Bits of Torah Truths, Parashat Chukat, Looking to the One who was lifted up


This weeks reading is from Parashat Chukat (Bamidbar / Numbers 16:1-18:32), the priest takes the “red heifer” outside of the camp, slaughters the heifer, and sprinkles the blood towards the front of the Tent of Meeting seven times.  The entire heifer is burned to ashes, its hide, flesh, blood, refuse (19:5) and cedar wood, hyssop, and scarlet material are cast into the midst of the burning heifer.  A ritually pure man is to gather up the ashes of the heifer.  The ashes mixed with water are used for the removal of impurity (19:8-9).  Next, the mitzvot on touching the dead; if one is in the room with a dead person, he is unclean; if a one touches a dead man he is unclean.  In addition to this, if one who is unclean by the dead comes in physical contact with someone else, that person also becomes ritually impure (19:22).  These Scriptures reveal to us that impurity behaves as a transmittable disease.  In addition to this, it is interesting to note that death is connected to ritual purity and right standing with God (i.e. the ashes of the red heifer).  The scriptures state that Miriam died and was buried in the wilderness of Zin (20:1).  The people arrived at Kadesh in the wilderness of Zin; there is no water and the people complain.  The Lord instructs Moshe to take Aaron’s staff and to “speak to the rock in their eyes.”  Moshe and Aaron take the staff, go before the people, they speak harshly to the people and strike the rock two times (20:25-29).  The people complain because of the long journey and the Lord sends fiery serpents among the people and many die (21:6).  Moshe sets up a bronze serpent, everyone who looks upon the serpent did not die if they had been bitten.  Israel moved from place to place and we read that Sihon refused to allow Israel to pass and so Israel struck him by the edge of the sword and took possession of the land from Armon to the Jabbok as far as the sons of Ammon (21:23-24).

כתבי הקודש / The Holy Scriptures

ספר במדבר פרק כא
ה   וַיְדַבֵּר הָעָם בֵּאלֹהִים וּבְמֹשֶׁה לָמָה הֶעֱלִיתֻנוּ מִמִּצְרַיִם לָמוּת בַּמִּדְבָּר כִּי אֵין לֶחֶם וְאֵין מַיִם וְנַפְשֵׁנוּ קָצָה בַּלֶּחֶם הַקְּלֹקֵל: ו   וַיְשַׁלַּח יְהוָֹה בָּעָם אֵת הַנְּחָשִׁים הַשְּׂרָפִים וַיְנַשְּׁכוּ אֶת-הָעָם וַיָּמָת עַם-רָב מִיִּשְֹרָאֵל: ז   וַיָּבֹא הָעָם אֶל-מֹשֶׁה וַיֹּאמְרוּ חָטָאנוּ כִּי-דִבַּרְנוּ בַיהוָֹה וָבָךְ הִתְפַּלֵּל אֶל-יְהֹוָה וְיָסֵר מֵעָלֵינוּ אֶת-הַנָּחָשׁ וַיִּתְפַּלֵּל מֹשֶׁה בְּעַד הָעָם: ח   וַיֹּאמֶר יְהֹוָה אֶל-מֹשֶׁה עֲשֵֹה לְךָ שָֹרָף וְשִֹים אֹתוֹ עַל-נֵס וְהָיָה כָּל-הַנָּשׁוּךְ וְרָאָה אֹתוֹ וָחָי: ט   וַיַּעַשֹ מֹשֶׁה נְחַשׁ נְחשֶׁת וַיְשִֹמֵהוּ עַל-הַנֵּס וְהָיָה אִם-נָשַׁךְ הַנָּחָשׁ אֶת-אִישׁ וְהִבִּיט אֶל-נְחַשׁ הַנְּחשֶׁת וָחָי: 

Bamidbar / Numbers 21:5-9
21:5 The people spoke against God and Moses, ‘Why have you brought us up out of Egypt to die in the wilderness? For there is no food and no water, and we loathe this miserable food.’ 21:6 The Lord sent fiery serpents among the people and they bit the people, so that many people of Israel died. 21:7 So the people came to Moses and said, ‘We have sinned, because we have spoken against the Lord and you; intercede with the Lord, that He may remove the serpents from us.’ And Moses interceded for the people. 21:8 Then the Lord said to Moses, ‘Make a fiery serpent, and set it on a standard; and it shall come about, that everyone who is bitten, when he looks at it, he will live.’ 21:9 And Moses made a bronze serpent and set it on the standard; and it came about, that if a serpent bit any man, when he looked to the bronze serpent, he lived. (NASB)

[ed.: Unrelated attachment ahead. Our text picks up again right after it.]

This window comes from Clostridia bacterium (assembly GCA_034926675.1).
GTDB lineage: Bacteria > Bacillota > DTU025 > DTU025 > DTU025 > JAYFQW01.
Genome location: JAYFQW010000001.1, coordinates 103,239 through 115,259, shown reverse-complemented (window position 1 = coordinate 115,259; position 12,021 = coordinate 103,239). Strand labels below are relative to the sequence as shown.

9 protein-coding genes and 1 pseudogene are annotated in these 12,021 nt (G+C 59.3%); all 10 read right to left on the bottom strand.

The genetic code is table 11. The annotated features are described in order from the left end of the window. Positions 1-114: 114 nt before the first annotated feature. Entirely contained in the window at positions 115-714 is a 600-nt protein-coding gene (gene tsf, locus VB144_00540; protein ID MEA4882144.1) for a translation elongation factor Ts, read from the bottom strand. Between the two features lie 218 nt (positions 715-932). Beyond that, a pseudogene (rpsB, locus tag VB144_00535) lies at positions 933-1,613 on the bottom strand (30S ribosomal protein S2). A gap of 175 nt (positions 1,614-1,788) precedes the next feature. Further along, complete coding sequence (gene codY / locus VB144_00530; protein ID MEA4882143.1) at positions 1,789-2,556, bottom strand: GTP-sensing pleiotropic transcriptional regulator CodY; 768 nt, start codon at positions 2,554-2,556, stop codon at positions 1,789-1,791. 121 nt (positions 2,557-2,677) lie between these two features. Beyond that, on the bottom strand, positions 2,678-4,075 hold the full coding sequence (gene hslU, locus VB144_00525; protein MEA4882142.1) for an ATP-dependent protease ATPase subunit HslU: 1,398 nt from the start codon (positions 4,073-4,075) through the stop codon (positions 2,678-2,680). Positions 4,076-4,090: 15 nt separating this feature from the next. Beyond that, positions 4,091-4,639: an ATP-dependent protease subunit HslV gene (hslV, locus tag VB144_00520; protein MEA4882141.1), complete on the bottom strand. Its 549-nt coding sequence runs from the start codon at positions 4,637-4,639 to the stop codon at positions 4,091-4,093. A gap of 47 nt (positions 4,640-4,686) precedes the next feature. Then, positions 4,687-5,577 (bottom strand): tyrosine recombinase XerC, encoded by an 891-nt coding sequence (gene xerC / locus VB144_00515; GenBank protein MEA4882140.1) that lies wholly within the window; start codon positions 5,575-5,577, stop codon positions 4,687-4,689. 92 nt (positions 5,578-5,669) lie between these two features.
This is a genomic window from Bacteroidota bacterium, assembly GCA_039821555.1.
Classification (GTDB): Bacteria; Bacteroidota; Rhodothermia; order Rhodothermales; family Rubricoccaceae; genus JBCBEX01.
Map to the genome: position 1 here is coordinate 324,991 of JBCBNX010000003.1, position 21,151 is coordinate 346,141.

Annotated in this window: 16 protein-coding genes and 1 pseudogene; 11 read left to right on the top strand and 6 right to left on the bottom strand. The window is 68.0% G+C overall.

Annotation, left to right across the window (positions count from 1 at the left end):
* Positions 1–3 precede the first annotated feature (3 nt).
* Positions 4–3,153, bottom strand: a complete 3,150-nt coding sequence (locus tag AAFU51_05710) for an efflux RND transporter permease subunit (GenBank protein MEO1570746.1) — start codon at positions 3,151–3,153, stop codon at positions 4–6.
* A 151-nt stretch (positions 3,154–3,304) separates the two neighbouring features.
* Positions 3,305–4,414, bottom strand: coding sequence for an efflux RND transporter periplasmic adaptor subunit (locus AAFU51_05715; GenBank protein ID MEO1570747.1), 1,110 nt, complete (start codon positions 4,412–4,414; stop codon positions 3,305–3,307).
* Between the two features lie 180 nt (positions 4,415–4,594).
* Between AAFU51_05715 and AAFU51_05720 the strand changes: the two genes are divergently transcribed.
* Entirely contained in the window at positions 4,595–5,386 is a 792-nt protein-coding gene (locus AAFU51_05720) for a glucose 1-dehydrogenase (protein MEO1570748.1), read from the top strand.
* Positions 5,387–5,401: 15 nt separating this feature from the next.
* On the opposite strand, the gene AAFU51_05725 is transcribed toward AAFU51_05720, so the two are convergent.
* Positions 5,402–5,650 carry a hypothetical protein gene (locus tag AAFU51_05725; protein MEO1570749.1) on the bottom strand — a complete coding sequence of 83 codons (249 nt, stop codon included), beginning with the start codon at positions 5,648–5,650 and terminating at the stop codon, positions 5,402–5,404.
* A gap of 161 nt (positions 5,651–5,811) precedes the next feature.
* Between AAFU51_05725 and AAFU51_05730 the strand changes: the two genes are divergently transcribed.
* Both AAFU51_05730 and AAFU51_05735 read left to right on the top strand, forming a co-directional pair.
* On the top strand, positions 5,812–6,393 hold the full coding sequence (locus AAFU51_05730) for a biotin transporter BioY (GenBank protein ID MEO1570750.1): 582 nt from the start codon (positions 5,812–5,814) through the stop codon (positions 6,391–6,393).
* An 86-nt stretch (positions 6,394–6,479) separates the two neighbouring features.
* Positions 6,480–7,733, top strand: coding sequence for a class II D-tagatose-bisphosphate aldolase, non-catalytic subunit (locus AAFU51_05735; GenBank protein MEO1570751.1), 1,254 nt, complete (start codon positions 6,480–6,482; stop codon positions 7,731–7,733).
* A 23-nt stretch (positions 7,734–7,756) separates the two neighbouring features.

While Israel is making their way to the Promised Land, we find a very short story of the people complaining again that they had no food saying God brought them out of Egypt to die in the wilderness.  The Scriptures say that the Lord sent fiery serpents to bite the people and many died.  The Lord then told Moshe to set up a bronze serpent so that whomever was bitten, looking upon the serpent they would not die. (21:5-9)  In 2 Kings, a few hundred years later, the people are found worshiping the bronze serpent.  In 2 Kings 18:1-7, Hoshea the son of Elah king of Israel 18:3 He did right in the sight of the Lord, according to all that his father David had done.  18:4 He removed the high places and broke down the sacred pillars and cut down the Asherah. He also broke in pieces the bronze serpent that Moses had made, for until those days the sons of Israel burned incense to it; and it was called Nehushtan. (NASB)  The people did not understand the purpose of the bronze serpent and their sin led to idol worship.  In the Apostolic Writings, Nicodemus comes to Yeshua at night and Yeshua tells him that in order to see the kingdom of God one must be born new.  Nicodemus wonders whether a man can enter into his mother’s womb again and be born and Yeshua uses the bronze serpent (and a Torah principle) to illustrate what he is saying in John 3:13 ‘No one has ascended into heaven, but He who descended from heaven: the Son of Man.  3:14 ‘As Moses lifted up the serpent in the wilderness, even so must the Son of Man be lifted up; 3:15 so that whoever believes will in Him have eternal life. (NASB)  Yeshua says “I could give you heavenly explanations, but you can’t receive them.” (3:12)  In Bamidbar / Numbers 21:5-9, the serpent on the pole is not preventative, it was for a person who was bitten. (21:8)  The poison from the serpent is already active and without divine intervention a person will die.  The snakes were sent from the Lord. (21:6).  Notice the means by which God chooses to rescue the people from the curse of the serpent, salvation comes by a picture of the curse itself (a serpent).  All one had to do in order to be saved from God’s wrath is look at His provision hanging on the pole.  Isn’t it interesting at the beginning of Parashat Chukat (16:1-18:32), we read about the “red heifer,” the sprinkling of blood (atonement), the death of the heifer, and the ashes in water making a man ritually pure.  The sin or tzaraat making a man unclean and impure before God, following God’s divine intervention, death is required to restore ritual purity and right standing before Him.  Considering all of these things in this midrash on Parashat Chukat, in order to be saved from sin that results in death, we look up to the one who was hung on the pole (the execution stake or cross) we are presented with the one who bore our sin and with his death.  Then, Lord raised Yeshua from the dead.  Therefore, salvation comes by looking and believing in the one who was lifted up, Yeshua the Messiah!  Praise the Lord for such a wonderful salvation!  BTT_Parashat Chukat-2013